On Tuesday evening, experts in innovative urban development discussed how technology will transform cities like Houston into smarter, more efficient urban spaces. The smart cities panel included Bill Fulton, director of the Kinder Institute for Urban Research, Jesse Bounds, director of innovation for the City of Houston, Roger Flud, sales team leader for Schneider Electric, Bruce Rutherford, international director for JLL, and Jean-Christophe Florenson , an expert in smart lighting with Citelum.
"Less than 10% of the data that a city generates gets used for any type of analysis or decision-making," Bounds said. "So there's a lot of data that we're not taking full advantage of in the city. One of our goals is working with an internal consulting group over data analytics programs so we deal with data on a daily basis. With the data, we're able to understand a little bit about the challenges and also the challenges with the data."
Data cleanliness is one of the major obstacles, Bounds points out. Essentially, what good are numbers, figures, percentages and other datasets if the information is unorganized and isn't usable in a comprehensive, applicable way?
"Resources and competency is another issue," Bounds said. "We don't have the in-house resources to manage this next generation of smart city enterprise. This hasn't been a line item in the city's budget and I don't know of any city that has a smart city budget for that type of purpose. We're just expecting our technology to become modern while managing an enterprise that's full of legacy technologies and people that don't really understand technology modernization."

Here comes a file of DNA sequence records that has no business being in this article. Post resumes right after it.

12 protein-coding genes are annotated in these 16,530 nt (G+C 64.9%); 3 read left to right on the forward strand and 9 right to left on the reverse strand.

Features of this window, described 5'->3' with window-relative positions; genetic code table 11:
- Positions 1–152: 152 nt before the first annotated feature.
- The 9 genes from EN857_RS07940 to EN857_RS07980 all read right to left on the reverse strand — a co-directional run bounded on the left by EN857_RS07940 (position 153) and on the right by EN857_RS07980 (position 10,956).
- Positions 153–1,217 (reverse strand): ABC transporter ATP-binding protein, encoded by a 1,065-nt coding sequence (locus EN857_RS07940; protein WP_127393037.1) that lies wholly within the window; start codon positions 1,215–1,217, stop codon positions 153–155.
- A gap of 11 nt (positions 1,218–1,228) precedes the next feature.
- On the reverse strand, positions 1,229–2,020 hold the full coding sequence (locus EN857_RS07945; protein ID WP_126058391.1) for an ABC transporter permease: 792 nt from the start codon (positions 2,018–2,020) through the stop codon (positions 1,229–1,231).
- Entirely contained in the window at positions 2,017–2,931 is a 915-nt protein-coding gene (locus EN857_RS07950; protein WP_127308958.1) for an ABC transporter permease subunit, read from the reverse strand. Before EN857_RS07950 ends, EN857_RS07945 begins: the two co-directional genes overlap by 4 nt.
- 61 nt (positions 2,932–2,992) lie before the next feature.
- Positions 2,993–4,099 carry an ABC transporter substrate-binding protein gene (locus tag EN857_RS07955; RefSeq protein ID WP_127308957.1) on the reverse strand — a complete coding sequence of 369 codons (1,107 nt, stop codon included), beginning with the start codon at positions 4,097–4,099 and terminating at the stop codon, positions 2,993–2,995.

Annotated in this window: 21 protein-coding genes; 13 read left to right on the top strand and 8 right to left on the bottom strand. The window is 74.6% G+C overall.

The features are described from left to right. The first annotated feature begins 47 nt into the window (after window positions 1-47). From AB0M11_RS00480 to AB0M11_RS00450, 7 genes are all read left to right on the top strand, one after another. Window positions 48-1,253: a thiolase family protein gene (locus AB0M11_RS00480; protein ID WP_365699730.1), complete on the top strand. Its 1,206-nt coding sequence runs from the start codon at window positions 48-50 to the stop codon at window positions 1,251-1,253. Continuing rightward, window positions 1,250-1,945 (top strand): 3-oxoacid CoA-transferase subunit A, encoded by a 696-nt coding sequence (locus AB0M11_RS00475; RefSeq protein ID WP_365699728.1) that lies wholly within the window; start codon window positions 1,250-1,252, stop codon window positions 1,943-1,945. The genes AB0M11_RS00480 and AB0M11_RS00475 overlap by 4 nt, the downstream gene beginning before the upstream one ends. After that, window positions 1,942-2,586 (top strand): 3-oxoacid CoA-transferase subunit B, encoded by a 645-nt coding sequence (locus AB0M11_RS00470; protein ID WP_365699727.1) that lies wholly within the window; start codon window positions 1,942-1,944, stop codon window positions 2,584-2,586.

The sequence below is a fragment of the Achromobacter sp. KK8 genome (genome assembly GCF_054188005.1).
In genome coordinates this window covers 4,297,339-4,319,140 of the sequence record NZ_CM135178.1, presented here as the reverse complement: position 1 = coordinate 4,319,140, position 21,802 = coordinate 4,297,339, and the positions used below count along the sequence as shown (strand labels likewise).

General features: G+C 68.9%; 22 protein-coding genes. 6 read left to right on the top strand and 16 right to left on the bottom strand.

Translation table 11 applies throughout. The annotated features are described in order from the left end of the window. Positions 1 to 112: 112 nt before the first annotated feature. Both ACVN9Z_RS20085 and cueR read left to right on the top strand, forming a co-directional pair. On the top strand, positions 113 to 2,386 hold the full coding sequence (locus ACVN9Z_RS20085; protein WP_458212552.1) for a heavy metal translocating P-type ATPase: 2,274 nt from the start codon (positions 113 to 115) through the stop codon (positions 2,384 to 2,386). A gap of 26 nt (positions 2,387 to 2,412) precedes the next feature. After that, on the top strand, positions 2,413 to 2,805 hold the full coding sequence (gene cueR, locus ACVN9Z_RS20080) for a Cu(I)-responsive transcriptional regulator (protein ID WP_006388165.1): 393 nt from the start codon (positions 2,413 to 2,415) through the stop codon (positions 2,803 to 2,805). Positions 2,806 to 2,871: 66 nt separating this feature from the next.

Bounds said Houston is aiming to fill these gaps in understanding and expertise with outside help to "manage our data in the way that we answer the problems that we have."
An example of an outside partnership is with the Kinder Institute's Houston Solutions Lab, which is a partnership between the institute and the city to bring together research and policy to help answer and solve Houston's largest problems.
Rutherford also gave the example of wireless companies positioning 5G signals throughout the city, including lower-income areas. It's expected to let users download a 50 GB game in under two minutes or a 100 GB 4K movie in under four minutes, entirely on a cellphone. From an urban-planning perspective, 5G has the potential to connect autonomous vehicles, revitalize rural areas, and communicate to emergency personnel more efficiently.
"Imagine the power it's going to give each of us to use 5G technology as individuals, but imagine the power it will give to a city to read what's going on and to communicate," Rutherford said. "Imagine the power it will give to the fire department to act quickly on a fire threat or the police department to act on a violation of the law."
"We're not going to recognize the planet in 25 years due to technology, in my opinion," he said.
These public-private partnerships are key to creating a smart city, according to the speakers. The panel explained that creating smart cities isn't just the responsibility of the government, but will require several connections across industries and sectors.
"Creating smart cities is not a government bill, it's a team sport," Bounds said. "Working with private partners, with the community, with academia, with others to test those ideas and what-ifs. Preparing for the digital future is less about the technology because the tech is changing so frequently, but more about creating an agile government that's adaptive and open to ideas. I think we have that here in Houston and the ecosystem for that is growing."